Likewise, I think he is simply following this advice, given by St. Pius X:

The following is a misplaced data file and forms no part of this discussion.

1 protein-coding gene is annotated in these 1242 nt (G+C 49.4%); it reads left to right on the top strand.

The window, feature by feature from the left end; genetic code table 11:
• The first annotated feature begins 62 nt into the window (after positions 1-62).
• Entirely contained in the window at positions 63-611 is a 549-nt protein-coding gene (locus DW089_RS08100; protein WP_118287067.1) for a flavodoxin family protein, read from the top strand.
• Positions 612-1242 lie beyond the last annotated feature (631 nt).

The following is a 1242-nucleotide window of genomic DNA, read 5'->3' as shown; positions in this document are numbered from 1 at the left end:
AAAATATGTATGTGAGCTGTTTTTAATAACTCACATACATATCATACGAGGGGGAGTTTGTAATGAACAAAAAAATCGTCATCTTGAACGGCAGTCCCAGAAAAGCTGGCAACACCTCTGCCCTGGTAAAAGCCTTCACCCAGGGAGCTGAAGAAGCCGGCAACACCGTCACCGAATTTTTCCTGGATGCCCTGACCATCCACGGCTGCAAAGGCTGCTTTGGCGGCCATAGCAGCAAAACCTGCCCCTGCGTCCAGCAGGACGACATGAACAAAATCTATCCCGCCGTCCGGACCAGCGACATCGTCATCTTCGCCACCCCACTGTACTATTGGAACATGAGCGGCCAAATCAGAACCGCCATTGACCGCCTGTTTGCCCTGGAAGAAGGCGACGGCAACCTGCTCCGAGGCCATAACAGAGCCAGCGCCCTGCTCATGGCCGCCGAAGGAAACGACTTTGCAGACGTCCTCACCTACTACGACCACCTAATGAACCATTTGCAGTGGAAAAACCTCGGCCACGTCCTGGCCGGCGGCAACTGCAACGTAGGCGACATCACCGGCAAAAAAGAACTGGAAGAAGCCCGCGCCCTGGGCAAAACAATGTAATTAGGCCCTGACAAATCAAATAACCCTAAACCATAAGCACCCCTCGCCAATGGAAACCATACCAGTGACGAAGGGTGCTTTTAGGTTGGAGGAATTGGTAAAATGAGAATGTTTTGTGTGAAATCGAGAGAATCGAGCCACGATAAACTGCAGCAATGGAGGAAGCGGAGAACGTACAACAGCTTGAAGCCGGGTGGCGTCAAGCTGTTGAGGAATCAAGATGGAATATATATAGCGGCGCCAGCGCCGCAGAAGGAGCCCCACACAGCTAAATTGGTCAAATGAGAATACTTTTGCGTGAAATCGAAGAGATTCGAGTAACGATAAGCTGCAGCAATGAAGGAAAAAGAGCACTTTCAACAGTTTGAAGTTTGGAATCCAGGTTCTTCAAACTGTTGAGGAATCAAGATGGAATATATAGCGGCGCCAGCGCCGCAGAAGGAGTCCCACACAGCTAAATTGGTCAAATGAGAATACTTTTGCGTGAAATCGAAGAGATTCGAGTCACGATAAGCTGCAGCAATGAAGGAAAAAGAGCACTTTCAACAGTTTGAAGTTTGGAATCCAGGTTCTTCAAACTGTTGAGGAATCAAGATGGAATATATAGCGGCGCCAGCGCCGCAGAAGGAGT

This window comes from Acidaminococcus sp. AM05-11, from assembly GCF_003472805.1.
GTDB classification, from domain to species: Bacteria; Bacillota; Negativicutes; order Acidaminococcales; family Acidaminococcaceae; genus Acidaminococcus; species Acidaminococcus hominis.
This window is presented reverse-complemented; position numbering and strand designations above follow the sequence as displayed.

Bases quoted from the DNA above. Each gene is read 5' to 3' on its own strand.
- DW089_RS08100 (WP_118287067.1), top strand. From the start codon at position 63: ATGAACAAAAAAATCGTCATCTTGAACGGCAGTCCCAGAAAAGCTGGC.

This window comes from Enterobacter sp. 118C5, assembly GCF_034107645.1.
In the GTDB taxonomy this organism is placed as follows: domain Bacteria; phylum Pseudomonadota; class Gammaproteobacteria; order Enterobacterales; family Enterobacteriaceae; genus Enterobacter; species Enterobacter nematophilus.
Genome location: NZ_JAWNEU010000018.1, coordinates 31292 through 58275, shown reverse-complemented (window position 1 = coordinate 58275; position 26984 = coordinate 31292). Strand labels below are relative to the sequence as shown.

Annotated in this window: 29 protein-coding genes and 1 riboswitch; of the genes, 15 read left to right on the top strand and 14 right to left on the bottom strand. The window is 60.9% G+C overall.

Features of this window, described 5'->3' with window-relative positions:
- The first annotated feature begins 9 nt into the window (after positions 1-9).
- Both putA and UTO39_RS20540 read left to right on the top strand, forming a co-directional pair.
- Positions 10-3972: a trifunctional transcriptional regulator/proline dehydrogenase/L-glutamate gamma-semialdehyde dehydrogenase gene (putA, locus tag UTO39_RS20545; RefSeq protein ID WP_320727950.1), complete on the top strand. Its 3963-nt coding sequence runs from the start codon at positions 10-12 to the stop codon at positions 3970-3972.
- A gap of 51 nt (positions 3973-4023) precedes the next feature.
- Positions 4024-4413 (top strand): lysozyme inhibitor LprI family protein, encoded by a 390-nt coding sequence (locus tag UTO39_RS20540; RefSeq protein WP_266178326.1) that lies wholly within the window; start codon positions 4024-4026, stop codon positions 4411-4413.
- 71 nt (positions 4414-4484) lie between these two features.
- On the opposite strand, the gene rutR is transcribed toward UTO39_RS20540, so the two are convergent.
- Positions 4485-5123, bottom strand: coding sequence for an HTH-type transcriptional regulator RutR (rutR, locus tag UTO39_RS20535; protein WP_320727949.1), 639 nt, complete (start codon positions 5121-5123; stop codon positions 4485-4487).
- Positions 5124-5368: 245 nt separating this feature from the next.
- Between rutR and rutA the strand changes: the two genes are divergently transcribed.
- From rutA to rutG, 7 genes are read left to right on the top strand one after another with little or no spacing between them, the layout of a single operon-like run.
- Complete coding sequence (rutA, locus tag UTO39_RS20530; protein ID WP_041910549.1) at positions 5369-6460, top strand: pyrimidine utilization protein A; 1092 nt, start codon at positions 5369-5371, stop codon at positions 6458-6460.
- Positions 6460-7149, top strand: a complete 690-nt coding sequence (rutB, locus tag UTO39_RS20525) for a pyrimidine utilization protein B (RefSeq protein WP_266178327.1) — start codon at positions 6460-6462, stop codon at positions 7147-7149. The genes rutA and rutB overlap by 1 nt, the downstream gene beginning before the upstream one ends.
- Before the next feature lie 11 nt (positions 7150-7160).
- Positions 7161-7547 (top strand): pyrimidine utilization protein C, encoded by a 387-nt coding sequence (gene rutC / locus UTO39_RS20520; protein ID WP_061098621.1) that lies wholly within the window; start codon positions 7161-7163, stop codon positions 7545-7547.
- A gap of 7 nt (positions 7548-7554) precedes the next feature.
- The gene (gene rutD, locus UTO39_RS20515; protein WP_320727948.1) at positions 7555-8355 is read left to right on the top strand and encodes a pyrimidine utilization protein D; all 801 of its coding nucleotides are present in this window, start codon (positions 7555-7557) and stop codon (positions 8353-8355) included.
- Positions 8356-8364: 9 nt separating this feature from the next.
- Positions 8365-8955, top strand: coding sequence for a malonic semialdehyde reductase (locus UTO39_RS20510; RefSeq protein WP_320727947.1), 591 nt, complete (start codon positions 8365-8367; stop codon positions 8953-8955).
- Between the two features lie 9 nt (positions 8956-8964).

1. But in order that the desired fruit may be derived from this apostolate and this zeal for teaching, and that Christ may be formed in all, be it remembered, Venerable Brethren, that no means is more efficacious than charity. “For the Lord is not in the earthquake” (III Kings xix., II) – it is vain to hope to attract souls to God by a bitter zeal. On the contrary, harm is done more often than good by taunting men harshly with their faults, and reproving their vices with asperity. True the Apostle exhorted Timothy: “Accuse, beseech, rebuke,” but he took care to add: “with all patience” (11. Tim. iv., 2). Jesus has certainly left us examples of this. “Come to me,” we find Him saying, “come to me all ye that labor and are burdened and I will refresh you” (Matth. xi., 28). And by those that labor and are burdened he meant only those who are slaves of sin and error. What gentleness was that shown by the Divine Master! What tenderness, what compassion towards all kinds of misery! Isaias has marvelously described His heart in the words: “I will set my spirit upon him; he shall not contend, nor cry out; the bruised reed he will not break, he will not extinguish the smoking flax” (Is. xlii., 1, s.). This charity, “patient and kind” (1. Cor. xiii., 4.), will extend itself also to those who are hostile to us and persecute us. “We are reviled,” thus did St. Paul protest, “and we bless; we are persecuted and we suffer it; we are blasphemed and we entreat” (1. Cor., iv., 12, s.). They perhaps seem to be worse than they really are. Their associations with others, prejudice, the counsel, advice and example of others, and finally an ill-advised shame have dragged them to the side of the impious; but their wills are not so depraved as they themselves would seek to make people believe. Who will prevent us from hoping that the flame of Christian charity may dispel the darkness from their minds and bring to them light and the peace of God? It may be that the fruit of our labors may be slow in coming, but charity wearies not with waiting, knowing that God prepares His rewards not for the results of toil but for the good will shown in it.